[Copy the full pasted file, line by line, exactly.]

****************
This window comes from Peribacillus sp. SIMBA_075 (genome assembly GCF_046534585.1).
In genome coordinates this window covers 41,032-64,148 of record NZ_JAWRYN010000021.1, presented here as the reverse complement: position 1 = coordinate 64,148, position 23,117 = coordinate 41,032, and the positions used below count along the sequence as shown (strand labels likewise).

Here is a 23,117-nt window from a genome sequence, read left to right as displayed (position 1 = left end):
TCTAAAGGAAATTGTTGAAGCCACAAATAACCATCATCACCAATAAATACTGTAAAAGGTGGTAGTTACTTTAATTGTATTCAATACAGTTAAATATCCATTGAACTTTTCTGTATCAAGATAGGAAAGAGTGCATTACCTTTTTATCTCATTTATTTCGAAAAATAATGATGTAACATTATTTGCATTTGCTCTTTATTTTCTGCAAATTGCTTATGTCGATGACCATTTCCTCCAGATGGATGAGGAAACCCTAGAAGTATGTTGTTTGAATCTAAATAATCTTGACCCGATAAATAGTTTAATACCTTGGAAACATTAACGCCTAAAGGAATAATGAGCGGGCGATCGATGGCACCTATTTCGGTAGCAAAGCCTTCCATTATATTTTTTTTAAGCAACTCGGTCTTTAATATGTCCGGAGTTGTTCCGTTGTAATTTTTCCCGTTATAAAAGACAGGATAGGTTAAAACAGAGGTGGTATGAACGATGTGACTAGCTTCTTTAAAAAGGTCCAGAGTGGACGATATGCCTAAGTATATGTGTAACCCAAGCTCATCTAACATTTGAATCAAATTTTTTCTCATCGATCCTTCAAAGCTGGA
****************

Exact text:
This window comes from Peribacillus sp. SIMBA_075 (genome assembly GCF_046534585.1).
In genome coordinates this window covers 41,032-64,148 of record NZ_JAWRYN010000021.1, presented here as the reverse complement: position 1 = coordinate 64,148, position 23,117 = coordinate 41,032, and the positions used below count along the sequence as shown (strand labels likewise).

Here is a 23,117-nt window from a genome sequence, read left to right as displayed (position 1 = left end):
TCTAAAGGAAATTGTTGAAGCCACAAATAACCATCATCACCAATAAATACTGTAAAAGGTGGTAGTTACTTTAATTGTATTCAATACAGTTAAATATCCATTGAACTTTTCTGTATCAAGATAGGAAAGAGTGCATTACCTTTTTATCTCATTTATTTCGAAAAATAATGATGTAACATTATTTGCATTTGCTCTTTATTTTCTGCAAATTGCTTATGTCGATGACCATTTCCTCCAGATGGATGAGGAAACCCTAGAAGTATGTTGTTTGAATCTAAATAATCTTGACCCGATAAATAGTTTAATACCTTGGAAACATTAACGCCTAAAGGAATAATGAGCGGGCGATCGATGGCACCTATTTCGGTAGCAAAGCCTTCCATTATATTTTTTTTAAGCAACTCGGTCTTTAATATGTCCGGAGTTGTTCCGTTGTAATTTTTCCCGTTATAAAAGACAGGATAGGTTAAAACAGAGGTGGTATGAACGATGTGACTAGCTTCTTTAAAAAGGTCCAGAGTGGACGATATGCCTAAGTATATGTGTAACCCAAGCTCATCTAACATTTGAATCAAATTTTTTCTCATCGATCCTTCAAAGCTGGA